When I visited my parents in the early years of my religious life, I would tell them of events and stories of my days. My mother would look bewildered and bemused as she always did, claiming to not understand convent life in any aspect. (This was particularly amusing to me as my aunt, her sister-in-law, had entered religious life soon after my parents were married, so she'd had a "nun in the family" forever.) My dad, too, answered the same way, though not befuddled or confused at all. "It's just like the army," was his response. He didn't mean it in any derogatory or militaristic way — he was referring to what it's like going through the day as part of a large group: whether it was with young guys brought together by World War II or with other young women beginning religious life.
Decades have come and gone, of course, since those first stories, but even now some of his analogy persists. One of them that is particularly striking to me is the morning wake-up call — reveille at 5:45 a.m.! At least that's the time I usually respond to my alarm; some sisters start a little earlier, and some roll out at 6:20 and still make it for the 6:30 a.m. morning prayer.
Praying first thing in the morning is not unique to my community nor to sisters in general. Spiritual people of all traditions and of no tradition value their daily meditation, quiet time and prayer — whether they carve out time for it in the morning or in the evening or in between.
As Benedictines, we follow a ritual based on the psalmody. We chant or recite three psalms or canticles, the Benedictus (Zachary's Canticle), responses, the Prayer of Jesus and a closing blessing from the prioress. This continues morning after morning after morning. There are variations here and there, for feasts or special events, but the basic structure is the same.
I don't know why we post the page numbers or why we all follow the phrasing meticulously by reading our books. We all know them by heart. We even know the five weekly chant modes from memory. If the electricity goes out some morning, I know we'd be just fine. Once the leader started the first line, we'd be off — whether it would be reciting or singing a cappella.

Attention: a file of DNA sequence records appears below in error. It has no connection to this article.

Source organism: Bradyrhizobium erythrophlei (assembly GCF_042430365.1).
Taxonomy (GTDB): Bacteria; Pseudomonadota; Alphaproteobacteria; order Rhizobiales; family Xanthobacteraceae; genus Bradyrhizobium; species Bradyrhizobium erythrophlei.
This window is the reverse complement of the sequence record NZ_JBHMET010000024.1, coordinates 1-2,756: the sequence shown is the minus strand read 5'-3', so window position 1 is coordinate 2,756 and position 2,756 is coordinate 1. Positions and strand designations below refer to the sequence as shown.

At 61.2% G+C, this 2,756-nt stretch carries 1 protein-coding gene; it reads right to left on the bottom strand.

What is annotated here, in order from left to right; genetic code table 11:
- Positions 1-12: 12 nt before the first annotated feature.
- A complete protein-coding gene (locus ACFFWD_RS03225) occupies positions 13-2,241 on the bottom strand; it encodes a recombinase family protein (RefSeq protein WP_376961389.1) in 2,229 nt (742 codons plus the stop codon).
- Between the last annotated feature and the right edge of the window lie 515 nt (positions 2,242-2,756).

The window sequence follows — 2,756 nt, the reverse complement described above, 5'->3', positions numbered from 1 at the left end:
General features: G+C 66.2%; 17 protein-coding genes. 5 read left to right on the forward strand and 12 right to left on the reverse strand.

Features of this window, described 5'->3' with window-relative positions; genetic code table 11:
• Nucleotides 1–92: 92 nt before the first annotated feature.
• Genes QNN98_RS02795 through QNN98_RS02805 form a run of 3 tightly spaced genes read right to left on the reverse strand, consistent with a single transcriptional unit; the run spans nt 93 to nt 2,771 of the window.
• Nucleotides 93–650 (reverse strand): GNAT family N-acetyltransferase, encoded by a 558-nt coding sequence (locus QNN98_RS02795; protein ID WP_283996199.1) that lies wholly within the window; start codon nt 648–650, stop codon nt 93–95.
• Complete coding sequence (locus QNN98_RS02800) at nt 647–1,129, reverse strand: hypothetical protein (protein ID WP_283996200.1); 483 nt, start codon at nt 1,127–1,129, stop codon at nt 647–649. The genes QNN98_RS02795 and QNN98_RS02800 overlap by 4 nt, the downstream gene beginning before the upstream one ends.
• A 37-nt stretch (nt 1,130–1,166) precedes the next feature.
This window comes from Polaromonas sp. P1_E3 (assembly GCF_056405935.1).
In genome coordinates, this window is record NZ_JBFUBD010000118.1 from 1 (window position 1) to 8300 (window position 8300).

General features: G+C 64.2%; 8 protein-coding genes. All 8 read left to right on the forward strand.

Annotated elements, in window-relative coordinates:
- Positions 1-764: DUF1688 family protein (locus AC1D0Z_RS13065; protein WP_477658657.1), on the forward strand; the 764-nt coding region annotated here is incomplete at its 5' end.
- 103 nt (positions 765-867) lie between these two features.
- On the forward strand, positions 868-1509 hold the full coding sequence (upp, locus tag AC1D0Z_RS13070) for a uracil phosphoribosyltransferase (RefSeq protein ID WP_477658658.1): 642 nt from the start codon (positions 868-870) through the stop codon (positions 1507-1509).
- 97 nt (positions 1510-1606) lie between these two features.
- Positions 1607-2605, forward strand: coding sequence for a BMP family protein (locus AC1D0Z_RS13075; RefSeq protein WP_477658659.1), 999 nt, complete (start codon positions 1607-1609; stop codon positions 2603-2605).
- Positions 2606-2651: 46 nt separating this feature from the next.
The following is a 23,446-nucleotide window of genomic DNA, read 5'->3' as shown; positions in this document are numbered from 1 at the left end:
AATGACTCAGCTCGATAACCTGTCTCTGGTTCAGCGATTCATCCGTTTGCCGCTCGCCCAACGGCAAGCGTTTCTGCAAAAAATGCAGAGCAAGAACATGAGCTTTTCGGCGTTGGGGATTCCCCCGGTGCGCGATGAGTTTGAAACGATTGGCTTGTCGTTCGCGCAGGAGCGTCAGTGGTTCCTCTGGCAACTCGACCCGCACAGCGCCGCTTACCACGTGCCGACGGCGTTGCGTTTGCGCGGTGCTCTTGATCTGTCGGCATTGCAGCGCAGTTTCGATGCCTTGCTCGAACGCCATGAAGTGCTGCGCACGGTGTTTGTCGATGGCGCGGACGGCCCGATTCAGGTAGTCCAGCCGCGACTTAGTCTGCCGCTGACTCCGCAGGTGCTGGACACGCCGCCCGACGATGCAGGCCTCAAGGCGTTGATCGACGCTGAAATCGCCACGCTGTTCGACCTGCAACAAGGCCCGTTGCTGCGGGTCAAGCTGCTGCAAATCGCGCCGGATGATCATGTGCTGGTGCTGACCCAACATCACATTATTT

Faithfulness to such a daily commitment is strengthened by its purpose. There is so much to pray for, remember, recount, express thankfulness for, and even sit with in silence. However one calls to one's God, that relationship is fostered here. Even the climate of the seasons contributes to our morning invocations. In my hometown we are greeted with the sharp rising sunlight in summer and dark cold mornings in winter.
I read a wonderfully creative poem by a monk of St. John's Abbey in which he reflected on various members of his community as they entered chapel in the morning. I laughed and laughed at the images and descriptions, probably because I could pair each monk of his with one of our sisters: the prayer leader already in her place, the one with the perky step at 6 a.m., one still putting on her sweater as she walks in, one dragging a bit after a late night listening session with a suffering friend, the octogenarian pushing a walker to stay upright, a musician double checking the music chart, one whose shoes squeak (still), the new postulant wide-eyed and trying to get all the parts down correctly, three visitors looking tired but eager, and the straggler who's never on time, but never misses.
We are the praying church, at least our little part of it — the praying congregations and individuals that bring praise, gratitude, petition to the Creator each and every day, around the world.
So why continue to rise to this daily commitment? I admit that there are many, many days when my first conscious thought is, "Oh, maybe I'll sleep in today." But I hardly ever do. This is our proverbial anchor for the next 12 hours, one of, if not the primary, raison d'etre for my life.
It's why we exist, it's why I join 50 other women in answering this morning bugle — just as my Dad did.
[Susan Doubet is a Benedictine Sister of Erie, Pennsylvania, and is currently the subprioress of the community. She is a former secondary teacher and administrator and has worked in numerous areas of communications for over 20 years.]
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